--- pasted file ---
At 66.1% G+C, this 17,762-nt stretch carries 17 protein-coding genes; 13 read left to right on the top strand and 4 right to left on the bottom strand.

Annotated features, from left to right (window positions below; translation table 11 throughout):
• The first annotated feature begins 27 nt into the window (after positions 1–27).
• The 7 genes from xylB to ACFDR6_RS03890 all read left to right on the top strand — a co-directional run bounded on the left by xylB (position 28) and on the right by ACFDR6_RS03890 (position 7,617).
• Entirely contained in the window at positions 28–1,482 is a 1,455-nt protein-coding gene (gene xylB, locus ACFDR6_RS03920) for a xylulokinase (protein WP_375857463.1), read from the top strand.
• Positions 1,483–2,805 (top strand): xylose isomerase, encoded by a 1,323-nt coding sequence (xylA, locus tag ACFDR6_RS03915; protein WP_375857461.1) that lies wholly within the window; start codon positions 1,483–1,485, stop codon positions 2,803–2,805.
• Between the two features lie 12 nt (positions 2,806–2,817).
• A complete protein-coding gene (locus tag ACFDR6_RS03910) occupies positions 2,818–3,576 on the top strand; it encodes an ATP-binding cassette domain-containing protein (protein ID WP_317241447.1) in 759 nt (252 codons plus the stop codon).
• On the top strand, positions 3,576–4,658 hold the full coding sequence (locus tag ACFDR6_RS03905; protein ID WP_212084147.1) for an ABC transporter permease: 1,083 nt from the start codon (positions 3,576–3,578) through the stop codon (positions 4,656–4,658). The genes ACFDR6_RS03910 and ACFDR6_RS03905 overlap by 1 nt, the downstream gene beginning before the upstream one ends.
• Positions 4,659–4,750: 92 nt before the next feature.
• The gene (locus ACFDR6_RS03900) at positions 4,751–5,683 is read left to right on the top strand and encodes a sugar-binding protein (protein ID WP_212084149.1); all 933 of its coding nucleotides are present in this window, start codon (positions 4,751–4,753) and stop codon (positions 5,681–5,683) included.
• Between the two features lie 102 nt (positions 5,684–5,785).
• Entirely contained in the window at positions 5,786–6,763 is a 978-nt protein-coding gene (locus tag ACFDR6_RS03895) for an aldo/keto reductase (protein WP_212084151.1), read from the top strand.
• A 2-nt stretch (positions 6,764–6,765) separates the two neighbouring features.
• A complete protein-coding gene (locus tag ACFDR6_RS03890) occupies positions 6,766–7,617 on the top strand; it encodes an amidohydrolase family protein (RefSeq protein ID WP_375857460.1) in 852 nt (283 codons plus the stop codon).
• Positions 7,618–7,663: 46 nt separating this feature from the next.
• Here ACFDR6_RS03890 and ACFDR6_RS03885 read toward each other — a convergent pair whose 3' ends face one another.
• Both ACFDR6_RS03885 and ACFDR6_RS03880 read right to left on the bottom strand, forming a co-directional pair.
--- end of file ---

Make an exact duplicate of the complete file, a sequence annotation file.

At 66.1% G+C, this 17,762-nt stretch carries 17 protein-coding genes; 13 read left to right on the top strand and 4 right to left on the bottom strand.

Annotated features, from left to right (window positions below; translation table 11 throughout):
• The first annotated feature begins 27 nt into the window (after positions 1–27).
• The 7 genes from xylB to ACFDR6_RS03890 all read left to right on the top strand — a co-directional run bounded on the left by xylB (position 28) and on the right by ACFDR6_RS03890 (position 7,617).
• Entirely contained in the window at positions 28–1,482 is a 1,455-nt protein-coding gene (gene xylB, locus ACFDR6_RS03920) for a xylulokinase (protein WP_375857463.1), read from the top strand.
• Positions 1,483–2,805 (top strand): xylose isomerase, encoded by a 1,323-nt coding sequence (xylA, locus tag ACFDR6_RS03915; protein WP_375857461.1) that lies wholly within the window; start codon positions 1,483–1,485, stop codon positions 2,803–2,805.
• Between the two features lie 12 nt (positions 2,806–2,817).
• A complete protein-coding gene (locus tag ACFDR6_RS03910) occupies positions 2,818–3,576 on the top strand; it encodes an ATP-binding cassette domain-containing protein (protein ID WP_317241447.1) in 759 nt (252 codons plus the stop codon).
• On the top strand, positions 3,576–4,658 hold the full coding sequence (locus tag ACFDR6_RS03905; protein ID WP_212084147.1) for an ABC transporter permease: 1,083 nt from the start codon (positions 3,576–3,578) through the stop codon (positions 4,656–4,658). The genes ACFDR6_RS03910 and ACFDR6_RS03905 overlap by 1 nt, the downstream gene beginning before the upstream one ends.
• Positions 4,659–4,750: 92 nt before the next feature.
• The gene (locus ACFDR6_RS03900) at positions 4,751–5,683 is read left to right on the top strand and encodes a sugar-binding protein (protein ID WP_212084149.1); all 933 of its coding nucleotides are present in this window, start codon (positions 4,751–4,753) and stop codon (positions 5,681–5,683) included.
• Between the two features lie 102 nt (positions 5,684–5,785).
• Entirely contained in the window at positions 5,786–6,763 is a 978-nt protein-coding gene (locus tag ACFDR6_RS03895) for an aldo/keto reductase (protein WP_212084151.1), read from the top strand.
• A 2-nt stretch (positions 6,764–6,765) separates the two neighbouring features.
• A complete protein-coding gene (locus tag ACFDR6_RS03890) occupies positions 6,766–7,617 on the top strand; it encodes an amidohydrolase family protein (RefSeq protein ID WP_375857460.1) in 852 nt (283 codons plus the stop codon).
• Positions 7,618–7,663: 46 nt separating this feature from the next.
• Here ACFDR6_RS03890 and ACFDR6_RS03885 read toward each other — a convergent pair whose 3' ends face one another.
• Both ACFDR6_RS03885 and ACFDR6_RS03880 read right to left on the bottom strand, forming a co-directional pair.